Anyway, after a periodically mystical boat-ride and boat-wreck, the four men and Snow wash up on one of the Seven Maiden Islands. Their repressed emotions arise. Snow grows interested in Mamoru. Peter is interested in Snow. Johnny is interested in Peter. They become angry, jealous, suspicious. hey are all confused; no one understands. The section ends with several violent crimes.

In the third section, elderly Peter Wormwood relives the journey with regret, as he waits for death in a Malaysian rest-home. He spends his days planning a new garden for the institution, something to resist the creep of the Malaysian jungle. These plans, we soon see, resemble his fragmented memories: they are both attempts at projecting order and unity onto the world.

Wormwood, Peter tells us, is a poisonous plant. We have, then, Snow and Wormwood, purity and poison, innocence and corruption. The novel is built on this oppositional edifice: we have civilisation (Mamoru) and wilderness (Johnny), knowledge and ignorance, reason and emotion, the mind and the body. In each of these oppositions, The Harmony Silk Factory insists that we cannot repress the latter. Hence the failure of Jasper’s rational analysis; hence the soap-opera emotions of the island.

The prime example of this occurs at the end of Snow’s narrative, when Mamoru, the ultra-civilised, multi-lingual Japanese professor, loses control. In a shocking but unsurprising scene he brutally attacks one of the party. He becomes wild, bestial. And maybe, in the middle of war, wild is what people become. There are rapes, massacres, irrational destruction. Set, after all, in 1940, Aw gestures to those crimes the Japanese army committed in China, and looks forward to those they would commit throughout South East Asia.

But this brings me back to McNamara. The firebombing of Japan, to watch his testimony in The Fog of War, wasn’t a mad, murderous act of revenge, a crime of passion. It was an expertly calculated technical exercise. The Harmony Silk Factory is about human imperfection, emotion and irrationality; but the terrifying thing about McNamara is that he wasn’t insane, he never lost his cool. With his charts and calculations, he was emblematic of the horrendous and efficient bureaucracy of war: he was perfectly rational.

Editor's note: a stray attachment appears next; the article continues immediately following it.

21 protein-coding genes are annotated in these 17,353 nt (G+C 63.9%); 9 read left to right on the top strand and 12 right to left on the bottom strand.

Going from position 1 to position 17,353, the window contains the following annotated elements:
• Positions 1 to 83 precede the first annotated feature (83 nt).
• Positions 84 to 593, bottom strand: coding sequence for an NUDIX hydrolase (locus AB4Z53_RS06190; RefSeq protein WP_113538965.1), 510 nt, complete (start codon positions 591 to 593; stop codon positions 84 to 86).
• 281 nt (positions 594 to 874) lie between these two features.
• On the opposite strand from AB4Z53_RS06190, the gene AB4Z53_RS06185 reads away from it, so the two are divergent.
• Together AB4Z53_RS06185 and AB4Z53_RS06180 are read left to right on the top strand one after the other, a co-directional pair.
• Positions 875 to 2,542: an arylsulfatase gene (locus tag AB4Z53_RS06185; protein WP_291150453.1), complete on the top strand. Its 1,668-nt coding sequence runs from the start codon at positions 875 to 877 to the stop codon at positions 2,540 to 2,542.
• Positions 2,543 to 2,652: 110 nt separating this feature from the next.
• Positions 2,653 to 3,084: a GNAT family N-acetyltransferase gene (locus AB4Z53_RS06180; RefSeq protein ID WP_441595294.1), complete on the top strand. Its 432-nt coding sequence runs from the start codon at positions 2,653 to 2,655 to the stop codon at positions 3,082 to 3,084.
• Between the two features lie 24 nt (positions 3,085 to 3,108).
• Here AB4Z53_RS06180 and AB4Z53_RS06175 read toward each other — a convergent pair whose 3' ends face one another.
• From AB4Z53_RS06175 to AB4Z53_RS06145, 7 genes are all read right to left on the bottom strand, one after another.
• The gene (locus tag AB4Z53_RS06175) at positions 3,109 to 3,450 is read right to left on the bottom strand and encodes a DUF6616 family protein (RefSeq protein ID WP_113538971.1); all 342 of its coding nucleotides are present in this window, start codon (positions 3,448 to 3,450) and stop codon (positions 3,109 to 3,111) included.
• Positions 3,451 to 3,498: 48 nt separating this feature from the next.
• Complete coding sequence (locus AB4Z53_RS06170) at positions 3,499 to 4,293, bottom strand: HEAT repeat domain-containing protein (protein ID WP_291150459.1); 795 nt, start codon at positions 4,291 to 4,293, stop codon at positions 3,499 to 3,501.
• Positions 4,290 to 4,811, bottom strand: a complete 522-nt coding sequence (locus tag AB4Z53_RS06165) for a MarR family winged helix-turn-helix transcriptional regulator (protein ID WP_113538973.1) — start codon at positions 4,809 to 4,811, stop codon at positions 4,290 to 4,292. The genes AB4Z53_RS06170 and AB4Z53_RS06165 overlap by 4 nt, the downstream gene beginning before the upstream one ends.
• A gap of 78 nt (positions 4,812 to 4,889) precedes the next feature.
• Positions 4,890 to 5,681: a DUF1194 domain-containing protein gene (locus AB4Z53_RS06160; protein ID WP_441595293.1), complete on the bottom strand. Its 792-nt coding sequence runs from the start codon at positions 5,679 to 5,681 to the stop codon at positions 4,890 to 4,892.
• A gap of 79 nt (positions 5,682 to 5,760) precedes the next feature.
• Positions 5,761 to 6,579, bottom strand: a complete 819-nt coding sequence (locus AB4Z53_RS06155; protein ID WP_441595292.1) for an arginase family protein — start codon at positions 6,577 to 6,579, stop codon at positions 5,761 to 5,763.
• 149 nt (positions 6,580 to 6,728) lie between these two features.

Tash Aw, by way of rebuttal, might point to the range of inadequate obituaries published in the New York Times after McNamara’s death which, like the versions of Johnny in The Harmony Silk Factory, are hopelessly incommensurable. When the novel came out in 2005, various reviewers complained of Johnny’s ‘inscrutable’ character, as if Aw had lazily underwritten him, as if Aw simply couldn’t be bothered finishing him off. But this narrative disjunction is the best of the novel. Jasper, Snow and Peter are clearly bound by their different historical horizons. There are versions of Johnny each will never understand. People are, Aw suggests, whatever their crimes, finally unknowable; and versions of history are always points of view. Johnny, like McNamara, is judged for his crimes, as he should be; but as Judith Butler writes, “The capacity to make and justify moral judgements does not exhaust the sphere of ethics.” McNamara, then, was a war criminal; and a public servant; and a brilliant thinker; and a liar; etc.